Thursday, March 12, 2009


I resist technology. I did not have a cell phone until 2005. I used to laugh at people who did. I actually bought one around 1999 and had it for about a day - as I was happily programming in phone numbers I realized that I had no need for a phone, because I had no one to really call. So I returned the phone and didn't bother with one for another five years. I did not have a DVD player until 2002, and I lived without cable TV for decades. I had email, of course, but until 2005 I did not bother with high-speed and relied only on dial-up. When approaching the question of getting a computer, my only requirements were limited internet access (for email) and word processing.
The list goes on, in fact; we have an iPod, but it was given to us as a wedding present and, although we are certainly happy to have it and do use it on occasion, it goes unused for weeks at a time. We have a bottom-shelf stereo system that is ugly, slow and mostly worthless. We have a relatively small 27" CRT television.

All this may be strange to hear coming from a person with a career in the AV industry. And as I catalog all of these strange and embarrassing facts about myself, I am shocked at how rural it makes me look. The thing is, I am not a counterculture guy. I am not the anti-establishment Eeyore who hates TV and thinks that technology is the devil. I love science and I love science fiction. I love reading about new technology and the marvels (Towers of Babel, if you will) that humans create.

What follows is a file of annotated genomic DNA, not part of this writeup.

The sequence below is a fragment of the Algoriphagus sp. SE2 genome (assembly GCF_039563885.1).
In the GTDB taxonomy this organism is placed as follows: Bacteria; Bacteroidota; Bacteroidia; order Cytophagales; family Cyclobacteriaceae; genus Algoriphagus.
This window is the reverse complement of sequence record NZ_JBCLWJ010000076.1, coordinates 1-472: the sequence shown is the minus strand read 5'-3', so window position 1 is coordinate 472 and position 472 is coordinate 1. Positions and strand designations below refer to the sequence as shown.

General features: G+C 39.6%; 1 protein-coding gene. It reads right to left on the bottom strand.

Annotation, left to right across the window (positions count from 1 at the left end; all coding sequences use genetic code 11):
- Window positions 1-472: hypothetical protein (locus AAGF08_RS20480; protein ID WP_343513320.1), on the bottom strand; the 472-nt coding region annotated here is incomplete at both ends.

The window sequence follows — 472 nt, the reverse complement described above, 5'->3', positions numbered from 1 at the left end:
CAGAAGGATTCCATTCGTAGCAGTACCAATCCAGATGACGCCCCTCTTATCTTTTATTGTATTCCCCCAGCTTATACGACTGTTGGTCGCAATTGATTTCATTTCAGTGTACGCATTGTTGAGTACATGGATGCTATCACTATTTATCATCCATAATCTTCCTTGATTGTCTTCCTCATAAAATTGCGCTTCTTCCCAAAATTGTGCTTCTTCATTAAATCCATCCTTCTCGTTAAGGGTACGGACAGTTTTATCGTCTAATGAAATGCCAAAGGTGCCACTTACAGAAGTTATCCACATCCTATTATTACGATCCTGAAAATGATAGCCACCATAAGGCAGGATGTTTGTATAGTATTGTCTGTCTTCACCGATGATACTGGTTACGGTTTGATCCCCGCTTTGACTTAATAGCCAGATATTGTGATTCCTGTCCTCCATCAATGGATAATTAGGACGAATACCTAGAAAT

I think that the issue is utility. I have a cell phone now - it is essential for work, obviously, but although I rarely use it outside of work, I don't think I would ever want to get rid of it. The peculiar geography of our current living situation (we live in a valley which is a complete dead zone for most carriers) demands that we have a land line of sorts (although we cheat a bit and use an internet phone service), but when we move I presume that I will have enough network coverage to abandon the more traditional phones and go exclusively with cell phones. In addition to this, I have further embraced new technology (or the idea of new technology) as I imagine that my next phone will be a data phone with a web browser.

I haven't changed, I don't think, but technology has. For me, a piece of technology is only as good as its usefulness to me. So that is why I have an XBox 360 (the very first brand-new and current video game system I've ever purchased, I might add) and a laptop computer and a wireless router in the house. That is why Bronwen and I are considering a GPS navigator. The technology is good enough (and cheap enough, I should add) for us to use now. I am not a technology pioneer. And as our web-based technology picks up momentum, I am afraid of being left behind. I am going to learn from my mistakes: I used to mock bloggers and MySpace users (although MySpace users do deserve mocking) but now I clearly blog and lurk on FaceBook. I am even on Twitter, although I have yet to place a single tweet.

I'm excited to see where this technology is taking us, because I'll be there too. Just maybe not right away.

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